Healthcare Cost and Utilization Project (HCUP) Statistical Briefs provide basic descriptive statistics on a variety of topics using HCUP administrative healthcare data. Topics include hospital inpatient, ambulatory surgery, and emergency department use and costs, quality of care, access to care, medical conditions, procedures, and patient populations, among other topics. The reports are intended to generate hypotheses that can be further explored in other research; the reports are not designed to answer in-depth research questions using multivariate methods.
The estimates in this Statistical Brief are based upon data from the HCUP 2019-2020 State Inpatient Databases (SID) for 38 States and the District of Columbia for which there were monthly data available through December 2020 in the HCUP Summary Trend Tables. The States included in this Statistical Brief were Alaska, Arizona, Arkansas, California, Colorado, Connecticut, Georgia, Hawaii, Illinois, Indiana, Iowa, Kansas, Kentucky, Louisiana, Maine, Maryland, Michigan, Minnesota, Mississippi, Montana, Nevada, New Jersey, New Mexico, North Carolina, North Dakota, Ohio, Oregon, Rhode Island, South Carolina, South Dakota, Tennessee, Texas, Utah, Vermont, Virginia, Washington, West Virginia, and Wisconsin, as well as the District of Columbia.
Diagnoses, ICD-10-CM, and Clinical Classifications Software Refined (CCSR) for ICD-10-CM Diagnoses
ICD-10-CM is the International Classification of Diseases, Tenth Revision, Clinical Modification. There are over 70,000 ICD-10-CM diagnosis codes.
The CCSR aggregates ICD-10-CM diagnosis codes into a manageable number of clinically meaningful categories.a The CCSR is intended to be used analytically to examine patterns of healthcare in terms of cost, utilization, and outcomes; rank utilization by diagnoses; and risk-adjust by clinical condition. The CCSR capitalizes on the specificity of the ICD-10-CM coding scheme and allows ICD-10-CM codes to be classified in more than one category. Approximately 10 percent of diagnosis codes are associated with more than one CCSR category because the diagnosis code documents either multiple conditions or a condition along with a common symptom or manifestation. For this Statistical Brief, the principal diagnosis code is assigned to a single default CCSR based on clinical coding guidelines, etiology and pathology of diseases, and standards set by other Federal agencies. The assignment of the default CCSR for the principal diagnosis is available starting with version v2020.2 of the software tool. ICD-10-CM coding definitions for each CCSR category presented in this Statistical Brief can be found in the CCSR reference file, available at www.hcup-us.ahrq.gov/toolsssoftware/ccsr/ccs_refined.jsp#download. For this Statistical Brief, v2021.2 of the CCSR was used for 2019 data and v2022.1 was used for 2020 data.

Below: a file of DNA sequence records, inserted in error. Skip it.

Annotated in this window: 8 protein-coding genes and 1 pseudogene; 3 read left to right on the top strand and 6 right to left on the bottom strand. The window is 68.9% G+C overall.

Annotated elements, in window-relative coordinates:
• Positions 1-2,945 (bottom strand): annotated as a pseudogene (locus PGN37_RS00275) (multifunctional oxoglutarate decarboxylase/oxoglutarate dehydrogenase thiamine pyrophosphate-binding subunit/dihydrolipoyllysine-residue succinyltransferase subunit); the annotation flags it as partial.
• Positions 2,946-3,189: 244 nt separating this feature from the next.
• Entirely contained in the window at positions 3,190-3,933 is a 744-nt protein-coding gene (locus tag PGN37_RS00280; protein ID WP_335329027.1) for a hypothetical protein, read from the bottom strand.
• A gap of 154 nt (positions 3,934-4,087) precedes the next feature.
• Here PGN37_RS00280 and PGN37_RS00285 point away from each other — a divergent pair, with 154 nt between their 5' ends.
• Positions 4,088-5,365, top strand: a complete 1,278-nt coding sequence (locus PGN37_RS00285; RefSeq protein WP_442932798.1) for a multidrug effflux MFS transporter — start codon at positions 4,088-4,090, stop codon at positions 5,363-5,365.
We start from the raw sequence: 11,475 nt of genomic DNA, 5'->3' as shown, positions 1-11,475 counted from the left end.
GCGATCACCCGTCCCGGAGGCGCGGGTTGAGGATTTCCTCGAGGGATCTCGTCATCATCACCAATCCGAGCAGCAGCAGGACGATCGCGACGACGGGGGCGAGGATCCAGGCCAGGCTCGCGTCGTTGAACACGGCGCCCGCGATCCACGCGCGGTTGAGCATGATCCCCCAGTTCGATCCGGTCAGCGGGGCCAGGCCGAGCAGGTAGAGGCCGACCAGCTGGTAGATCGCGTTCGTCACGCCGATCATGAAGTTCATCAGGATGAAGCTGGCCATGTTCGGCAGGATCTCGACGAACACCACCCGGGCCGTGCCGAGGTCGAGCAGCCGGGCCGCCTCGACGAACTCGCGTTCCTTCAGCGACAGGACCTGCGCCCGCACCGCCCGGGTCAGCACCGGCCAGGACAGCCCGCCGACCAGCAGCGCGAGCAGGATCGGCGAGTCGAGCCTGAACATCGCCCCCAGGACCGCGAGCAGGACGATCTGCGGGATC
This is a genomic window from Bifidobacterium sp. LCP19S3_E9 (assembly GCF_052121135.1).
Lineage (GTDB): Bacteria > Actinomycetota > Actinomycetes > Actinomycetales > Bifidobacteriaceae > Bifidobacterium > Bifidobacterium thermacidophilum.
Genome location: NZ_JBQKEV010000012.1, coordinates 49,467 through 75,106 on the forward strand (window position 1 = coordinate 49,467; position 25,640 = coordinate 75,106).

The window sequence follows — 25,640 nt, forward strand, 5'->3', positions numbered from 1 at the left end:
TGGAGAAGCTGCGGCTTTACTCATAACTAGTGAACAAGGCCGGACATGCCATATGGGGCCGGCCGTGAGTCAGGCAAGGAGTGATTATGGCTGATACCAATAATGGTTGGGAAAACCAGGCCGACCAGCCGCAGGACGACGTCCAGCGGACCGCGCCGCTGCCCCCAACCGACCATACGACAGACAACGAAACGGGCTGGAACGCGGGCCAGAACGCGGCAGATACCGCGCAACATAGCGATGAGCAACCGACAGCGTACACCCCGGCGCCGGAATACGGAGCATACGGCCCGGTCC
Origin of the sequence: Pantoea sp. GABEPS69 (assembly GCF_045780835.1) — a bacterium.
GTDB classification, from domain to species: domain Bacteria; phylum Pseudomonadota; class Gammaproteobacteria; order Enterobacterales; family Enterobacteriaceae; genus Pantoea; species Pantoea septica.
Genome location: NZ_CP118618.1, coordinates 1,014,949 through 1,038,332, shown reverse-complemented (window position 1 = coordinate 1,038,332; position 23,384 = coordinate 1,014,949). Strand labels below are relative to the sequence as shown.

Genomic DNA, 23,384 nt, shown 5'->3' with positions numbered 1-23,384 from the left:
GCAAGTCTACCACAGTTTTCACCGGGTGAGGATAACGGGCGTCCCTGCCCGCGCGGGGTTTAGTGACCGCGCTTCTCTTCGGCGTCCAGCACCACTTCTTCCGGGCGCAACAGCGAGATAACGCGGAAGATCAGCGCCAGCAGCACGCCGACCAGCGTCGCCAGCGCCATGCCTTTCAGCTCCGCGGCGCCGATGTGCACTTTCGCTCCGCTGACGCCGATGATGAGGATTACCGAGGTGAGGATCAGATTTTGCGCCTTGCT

Types of hospitals included in HCUP State Inpatient Databases
Unit of analysis
Percentage change between groups equals the 2020 value minus the 2019 value divided by the 2019 value and multiplied by 100.
Reporting of race and ethnicity
Location of patients’ residence
The Healthcare Cost and Utilization Project (HCUP, pronounced "H-Cup") is a family of healthcare databases and related software tools and products developed through a Federal-State-Industry partnership and sponsored by the Agency for Healthcare Research and Quality (AHRQ). HCUP databases bring together the data collection efforts of State data organizations, hospital associations, and private data organizations (HCUP Partners) and the Federal government to create a national information resource of encounter-level healthcare data. HCUP includes the largest collection of longitudinal hospital care data in the United States, with all-payer, encounter-level information beginning in 1988. These databases enable research on a broad range of health policy issues, including cost and quality of health services, medical practice patterns, access to healthcare programs, and outcomes of treatments at the national, State, and local market levels.